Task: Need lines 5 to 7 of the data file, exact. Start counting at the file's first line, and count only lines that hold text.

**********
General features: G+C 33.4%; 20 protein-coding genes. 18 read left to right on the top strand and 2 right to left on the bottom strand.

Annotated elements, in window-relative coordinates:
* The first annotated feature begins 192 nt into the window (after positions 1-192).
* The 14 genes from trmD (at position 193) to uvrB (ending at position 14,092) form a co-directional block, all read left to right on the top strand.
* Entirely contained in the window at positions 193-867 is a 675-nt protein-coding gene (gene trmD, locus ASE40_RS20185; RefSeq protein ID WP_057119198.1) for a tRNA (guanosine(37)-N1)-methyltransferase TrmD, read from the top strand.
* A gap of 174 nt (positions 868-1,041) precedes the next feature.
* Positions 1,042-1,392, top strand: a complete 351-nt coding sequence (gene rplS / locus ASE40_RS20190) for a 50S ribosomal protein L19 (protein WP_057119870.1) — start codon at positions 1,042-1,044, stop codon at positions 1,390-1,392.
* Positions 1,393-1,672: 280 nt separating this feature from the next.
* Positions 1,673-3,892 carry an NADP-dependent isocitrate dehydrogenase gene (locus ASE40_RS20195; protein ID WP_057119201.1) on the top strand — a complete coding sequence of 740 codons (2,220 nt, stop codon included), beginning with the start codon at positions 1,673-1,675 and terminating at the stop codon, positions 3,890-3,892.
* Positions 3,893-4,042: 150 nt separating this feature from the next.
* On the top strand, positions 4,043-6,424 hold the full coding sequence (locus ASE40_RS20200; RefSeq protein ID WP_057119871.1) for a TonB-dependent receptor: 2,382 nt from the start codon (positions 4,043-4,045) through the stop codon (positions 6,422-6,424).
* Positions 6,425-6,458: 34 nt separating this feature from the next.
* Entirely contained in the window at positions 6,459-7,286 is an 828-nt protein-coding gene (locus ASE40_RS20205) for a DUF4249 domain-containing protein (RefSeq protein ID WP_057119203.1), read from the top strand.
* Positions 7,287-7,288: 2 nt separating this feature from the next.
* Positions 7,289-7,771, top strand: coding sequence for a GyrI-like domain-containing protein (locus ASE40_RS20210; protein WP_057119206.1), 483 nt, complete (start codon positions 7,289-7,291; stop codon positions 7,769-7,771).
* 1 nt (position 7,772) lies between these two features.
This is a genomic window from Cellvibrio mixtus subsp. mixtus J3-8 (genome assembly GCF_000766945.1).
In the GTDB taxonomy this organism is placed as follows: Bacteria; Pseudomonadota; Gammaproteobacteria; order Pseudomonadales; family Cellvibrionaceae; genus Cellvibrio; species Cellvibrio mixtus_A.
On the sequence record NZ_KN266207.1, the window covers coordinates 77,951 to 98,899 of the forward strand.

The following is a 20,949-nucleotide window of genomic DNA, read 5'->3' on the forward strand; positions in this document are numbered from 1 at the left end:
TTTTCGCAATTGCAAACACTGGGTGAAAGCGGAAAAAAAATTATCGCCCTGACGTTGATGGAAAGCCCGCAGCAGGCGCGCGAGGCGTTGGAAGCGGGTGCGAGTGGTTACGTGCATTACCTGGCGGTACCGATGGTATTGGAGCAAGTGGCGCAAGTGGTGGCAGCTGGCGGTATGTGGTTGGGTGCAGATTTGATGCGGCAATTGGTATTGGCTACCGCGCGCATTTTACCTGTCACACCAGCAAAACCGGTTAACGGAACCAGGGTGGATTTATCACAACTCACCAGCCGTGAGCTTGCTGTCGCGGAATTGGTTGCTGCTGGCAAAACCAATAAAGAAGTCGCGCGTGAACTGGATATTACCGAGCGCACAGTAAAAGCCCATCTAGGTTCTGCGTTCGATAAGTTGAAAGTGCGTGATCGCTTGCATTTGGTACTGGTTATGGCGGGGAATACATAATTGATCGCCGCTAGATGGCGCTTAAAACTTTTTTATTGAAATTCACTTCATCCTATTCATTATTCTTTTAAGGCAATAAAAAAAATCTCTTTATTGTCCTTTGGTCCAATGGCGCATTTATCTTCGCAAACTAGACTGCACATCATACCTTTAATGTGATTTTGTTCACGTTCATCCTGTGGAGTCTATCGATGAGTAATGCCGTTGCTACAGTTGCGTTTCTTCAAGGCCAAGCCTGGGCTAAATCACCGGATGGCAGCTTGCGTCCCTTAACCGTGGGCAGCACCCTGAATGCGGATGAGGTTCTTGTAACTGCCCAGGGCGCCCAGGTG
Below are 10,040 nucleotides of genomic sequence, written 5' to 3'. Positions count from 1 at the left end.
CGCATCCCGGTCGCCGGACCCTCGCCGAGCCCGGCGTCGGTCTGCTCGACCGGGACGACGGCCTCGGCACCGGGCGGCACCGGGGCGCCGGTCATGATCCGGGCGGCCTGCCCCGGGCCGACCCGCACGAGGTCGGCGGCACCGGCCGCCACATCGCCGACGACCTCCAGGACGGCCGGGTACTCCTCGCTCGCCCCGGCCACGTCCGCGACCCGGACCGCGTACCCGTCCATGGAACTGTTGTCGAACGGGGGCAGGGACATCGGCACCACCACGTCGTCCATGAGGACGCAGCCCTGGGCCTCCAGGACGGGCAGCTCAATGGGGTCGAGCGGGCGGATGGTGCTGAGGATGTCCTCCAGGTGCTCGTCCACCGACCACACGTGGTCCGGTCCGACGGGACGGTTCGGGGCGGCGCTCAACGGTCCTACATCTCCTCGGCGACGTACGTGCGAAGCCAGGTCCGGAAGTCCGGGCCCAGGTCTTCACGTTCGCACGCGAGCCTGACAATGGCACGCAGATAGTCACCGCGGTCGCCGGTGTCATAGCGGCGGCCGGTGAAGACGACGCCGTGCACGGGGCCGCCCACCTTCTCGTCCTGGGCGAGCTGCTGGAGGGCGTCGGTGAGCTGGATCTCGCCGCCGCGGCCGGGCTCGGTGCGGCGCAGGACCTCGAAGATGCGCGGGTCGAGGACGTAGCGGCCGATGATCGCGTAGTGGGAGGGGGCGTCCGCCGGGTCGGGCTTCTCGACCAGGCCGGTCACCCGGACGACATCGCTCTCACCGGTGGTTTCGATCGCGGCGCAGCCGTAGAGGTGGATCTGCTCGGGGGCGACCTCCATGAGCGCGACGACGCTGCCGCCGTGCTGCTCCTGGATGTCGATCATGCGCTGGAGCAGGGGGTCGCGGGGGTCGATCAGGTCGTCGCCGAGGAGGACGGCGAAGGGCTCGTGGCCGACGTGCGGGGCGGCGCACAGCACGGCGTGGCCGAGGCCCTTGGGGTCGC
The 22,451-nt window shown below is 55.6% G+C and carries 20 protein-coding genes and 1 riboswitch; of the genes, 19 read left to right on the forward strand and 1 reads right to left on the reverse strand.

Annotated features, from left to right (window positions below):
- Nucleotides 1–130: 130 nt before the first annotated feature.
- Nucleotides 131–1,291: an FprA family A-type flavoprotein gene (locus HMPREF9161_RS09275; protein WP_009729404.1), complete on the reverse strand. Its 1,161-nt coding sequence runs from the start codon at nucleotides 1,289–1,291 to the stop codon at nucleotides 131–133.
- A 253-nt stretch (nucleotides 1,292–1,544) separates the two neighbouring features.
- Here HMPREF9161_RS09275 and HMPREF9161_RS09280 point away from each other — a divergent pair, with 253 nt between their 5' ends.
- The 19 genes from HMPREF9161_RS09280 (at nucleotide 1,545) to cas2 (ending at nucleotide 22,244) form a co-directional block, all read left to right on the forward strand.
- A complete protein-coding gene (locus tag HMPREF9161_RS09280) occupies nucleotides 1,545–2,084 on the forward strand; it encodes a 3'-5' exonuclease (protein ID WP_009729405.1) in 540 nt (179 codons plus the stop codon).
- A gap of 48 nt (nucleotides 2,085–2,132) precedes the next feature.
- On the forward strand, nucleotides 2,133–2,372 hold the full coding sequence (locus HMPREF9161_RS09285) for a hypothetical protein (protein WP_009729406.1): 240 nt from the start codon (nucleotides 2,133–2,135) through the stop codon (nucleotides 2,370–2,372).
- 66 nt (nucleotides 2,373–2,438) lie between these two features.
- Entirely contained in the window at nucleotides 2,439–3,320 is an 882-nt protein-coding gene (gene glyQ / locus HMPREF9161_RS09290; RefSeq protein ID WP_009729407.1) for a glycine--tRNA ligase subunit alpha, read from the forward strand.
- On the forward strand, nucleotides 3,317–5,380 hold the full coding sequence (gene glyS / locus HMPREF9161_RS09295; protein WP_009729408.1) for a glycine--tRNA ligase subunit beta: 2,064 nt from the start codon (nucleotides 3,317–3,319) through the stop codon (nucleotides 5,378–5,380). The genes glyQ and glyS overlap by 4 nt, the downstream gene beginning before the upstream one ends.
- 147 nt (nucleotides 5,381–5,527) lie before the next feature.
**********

* Entirely contained in the window at positions 193-867 is a 675-nt protein-coding gene (gene trmD, locus ASE40_RS20185; RefSeq protein ID WP_057119198.1) for a tRNA (guanosine(37)-N1)-methyltransferase TrmD, read from the top strand.
* A gap of 174 nt (positions 868-1,041) precedes the next feature.
* Positions 1,042-1,392, top strand: a complete 351-nt coding sequence (gene rplS / locus ASE40_RS20190) for a 50S ribosomal protein L19 (protein WP_057119870.1) — start codon at positions 1,042-1,044, stop codon at positions 1,390-1,392.